Brighid, by Mary Soon Lee



First published in Apex Magazine.

Six years old,
youngest of the demon’s servants,
didn’t cry when the king
roused her after the demon’s death;
nor when, an hour later, she remembered
her father’s scorched scream,
his flesh aflame;
nor when, toward evening,
a fishmonger recognized her
and offered to see her back to her aunt;
nor when, weeks later, the fishmonger
delivered her to her aunt, who hugged her–
and hugged the fishmonger–
and wept.

That night the farm tomcat,
a gray and surly mouser
not inclined to affection,
lay down on Brighid’s blanket
and matter-of-factly licked her arm,
her bare shoulder, her face,
his rough tongue rasping her skin,
and she cried,
thinking not of her father,
or their burnt home, their burnt town,
but of her mother’s voice,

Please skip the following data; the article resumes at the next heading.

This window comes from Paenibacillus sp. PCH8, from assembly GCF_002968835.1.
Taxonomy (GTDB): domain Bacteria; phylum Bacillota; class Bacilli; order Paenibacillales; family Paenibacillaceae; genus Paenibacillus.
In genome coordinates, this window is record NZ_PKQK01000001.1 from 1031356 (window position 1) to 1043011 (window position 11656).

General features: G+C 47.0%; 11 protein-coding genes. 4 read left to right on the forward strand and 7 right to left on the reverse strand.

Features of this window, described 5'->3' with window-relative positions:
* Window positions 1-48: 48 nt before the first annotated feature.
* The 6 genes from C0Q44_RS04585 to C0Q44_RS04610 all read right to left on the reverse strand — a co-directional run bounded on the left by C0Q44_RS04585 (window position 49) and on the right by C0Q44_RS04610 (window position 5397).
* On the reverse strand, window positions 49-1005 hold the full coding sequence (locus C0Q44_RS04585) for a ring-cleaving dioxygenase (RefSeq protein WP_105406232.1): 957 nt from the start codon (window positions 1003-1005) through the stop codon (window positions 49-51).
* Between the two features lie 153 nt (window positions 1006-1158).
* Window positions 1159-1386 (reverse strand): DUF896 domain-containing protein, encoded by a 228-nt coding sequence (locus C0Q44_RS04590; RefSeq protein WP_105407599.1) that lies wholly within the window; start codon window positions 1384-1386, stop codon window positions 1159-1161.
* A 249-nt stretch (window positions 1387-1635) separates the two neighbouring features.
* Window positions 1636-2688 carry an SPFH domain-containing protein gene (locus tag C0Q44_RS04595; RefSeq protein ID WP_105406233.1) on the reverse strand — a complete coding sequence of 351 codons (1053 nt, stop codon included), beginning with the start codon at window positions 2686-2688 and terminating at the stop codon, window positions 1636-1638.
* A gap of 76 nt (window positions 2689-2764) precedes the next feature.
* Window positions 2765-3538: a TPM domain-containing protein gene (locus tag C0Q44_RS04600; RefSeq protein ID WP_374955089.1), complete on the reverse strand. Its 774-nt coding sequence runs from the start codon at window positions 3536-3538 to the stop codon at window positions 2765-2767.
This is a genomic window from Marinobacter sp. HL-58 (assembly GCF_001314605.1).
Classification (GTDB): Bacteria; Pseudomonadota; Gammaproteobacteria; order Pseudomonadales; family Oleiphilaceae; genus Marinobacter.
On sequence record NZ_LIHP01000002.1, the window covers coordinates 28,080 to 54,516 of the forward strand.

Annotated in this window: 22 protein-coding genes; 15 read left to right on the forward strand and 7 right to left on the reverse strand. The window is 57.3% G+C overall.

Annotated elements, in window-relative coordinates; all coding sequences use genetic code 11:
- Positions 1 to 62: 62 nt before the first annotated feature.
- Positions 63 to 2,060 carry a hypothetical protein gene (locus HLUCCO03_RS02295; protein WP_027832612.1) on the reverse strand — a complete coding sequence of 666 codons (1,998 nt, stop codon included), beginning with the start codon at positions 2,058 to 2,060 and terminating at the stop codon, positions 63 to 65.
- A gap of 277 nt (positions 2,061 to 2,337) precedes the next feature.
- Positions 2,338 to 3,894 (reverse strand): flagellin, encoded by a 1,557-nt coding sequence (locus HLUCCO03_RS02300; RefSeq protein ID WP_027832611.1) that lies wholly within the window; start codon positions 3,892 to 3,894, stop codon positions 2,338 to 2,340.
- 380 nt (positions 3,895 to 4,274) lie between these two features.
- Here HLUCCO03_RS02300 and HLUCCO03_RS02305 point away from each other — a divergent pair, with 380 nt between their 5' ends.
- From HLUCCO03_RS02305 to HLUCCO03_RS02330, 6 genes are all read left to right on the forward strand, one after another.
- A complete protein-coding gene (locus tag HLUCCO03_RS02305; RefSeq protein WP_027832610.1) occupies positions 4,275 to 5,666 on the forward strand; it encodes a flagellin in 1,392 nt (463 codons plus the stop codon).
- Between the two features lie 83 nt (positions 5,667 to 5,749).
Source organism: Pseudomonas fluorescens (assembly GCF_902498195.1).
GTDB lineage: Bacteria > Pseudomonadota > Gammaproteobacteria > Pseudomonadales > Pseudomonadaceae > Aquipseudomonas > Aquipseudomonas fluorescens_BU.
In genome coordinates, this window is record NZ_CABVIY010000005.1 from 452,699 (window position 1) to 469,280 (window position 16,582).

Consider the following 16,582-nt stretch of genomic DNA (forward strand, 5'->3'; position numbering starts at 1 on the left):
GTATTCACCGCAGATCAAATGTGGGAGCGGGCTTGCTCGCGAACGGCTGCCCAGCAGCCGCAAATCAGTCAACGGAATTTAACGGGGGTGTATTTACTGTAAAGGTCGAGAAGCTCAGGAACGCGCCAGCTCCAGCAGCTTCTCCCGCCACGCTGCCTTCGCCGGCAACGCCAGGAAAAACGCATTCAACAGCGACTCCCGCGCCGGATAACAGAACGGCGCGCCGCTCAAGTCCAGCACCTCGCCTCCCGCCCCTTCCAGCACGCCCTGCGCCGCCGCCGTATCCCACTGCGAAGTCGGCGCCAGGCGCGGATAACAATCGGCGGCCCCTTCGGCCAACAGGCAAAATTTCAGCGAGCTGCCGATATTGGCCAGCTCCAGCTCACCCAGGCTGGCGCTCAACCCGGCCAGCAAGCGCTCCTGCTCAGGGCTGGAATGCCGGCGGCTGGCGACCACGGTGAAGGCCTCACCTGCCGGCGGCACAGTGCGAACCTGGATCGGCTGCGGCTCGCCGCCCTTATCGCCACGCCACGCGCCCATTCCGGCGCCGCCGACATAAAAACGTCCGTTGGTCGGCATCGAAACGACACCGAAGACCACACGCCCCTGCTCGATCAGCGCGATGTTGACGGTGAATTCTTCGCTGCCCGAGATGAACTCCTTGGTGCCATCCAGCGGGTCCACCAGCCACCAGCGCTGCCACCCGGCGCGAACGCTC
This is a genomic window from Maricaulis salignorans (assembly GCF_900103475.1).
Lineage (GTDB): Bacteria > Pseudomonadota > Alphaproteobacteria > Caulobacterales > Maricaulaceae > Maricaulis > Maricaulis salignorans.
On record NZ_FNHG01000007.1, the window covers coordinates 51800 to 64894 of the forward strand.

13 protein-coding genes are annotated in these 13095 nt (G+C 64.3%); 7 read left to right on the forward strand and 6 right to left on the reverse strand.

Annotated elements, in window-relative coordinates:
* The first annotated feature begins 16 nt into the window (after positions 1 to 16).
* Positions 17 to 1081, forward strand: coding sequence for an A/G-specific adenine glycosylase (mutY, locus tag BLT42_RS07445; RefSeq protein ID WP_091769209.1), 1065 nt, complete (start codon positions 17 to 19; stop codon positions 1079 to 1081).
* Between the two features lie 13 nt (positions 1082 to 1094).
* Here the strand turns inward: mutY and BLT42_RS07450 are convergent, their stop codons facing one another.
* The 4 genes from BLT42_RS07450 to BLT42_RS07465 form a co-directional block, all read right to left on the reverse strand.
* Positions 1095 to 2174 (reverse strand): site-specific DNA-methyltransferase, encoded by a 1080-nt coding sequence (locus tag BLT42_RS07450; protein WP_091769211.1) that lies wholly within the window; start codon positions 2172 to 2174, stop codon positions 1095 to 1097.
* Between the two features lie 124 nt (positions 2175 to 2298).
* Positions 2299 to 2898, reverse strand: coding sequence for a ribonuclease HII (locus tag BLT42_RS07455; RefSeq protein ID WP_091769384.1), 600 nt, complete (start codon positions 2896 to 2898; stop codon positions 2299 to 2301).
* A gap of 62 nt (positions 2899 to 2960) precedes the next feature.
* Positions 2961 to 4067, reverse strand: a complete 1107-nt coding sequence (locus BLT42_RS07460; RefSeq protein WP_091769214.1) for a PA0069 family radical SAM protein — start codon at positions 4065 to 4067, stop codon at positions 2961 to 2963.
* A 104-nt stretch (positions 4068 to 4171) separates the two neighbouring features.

a voice she’d forgotten
until the demon borrowed it,
that she’d known to be a lie
but followed anyhow.

 Mary Soon Lee was born and raised in London, but now lives in Pittsburgh. She has won the Elgin Award and the Rhysling Award for her poetry. Of late, she has been working on The Sign of the Dragon, an epic fantasy presented in poetry. A dozen poems from the epic may be read at

Posted on December 21, 2016, in Issue 19: Speculative Poetry and tagged , , , . Bookmark the permalink. 1 Comment.

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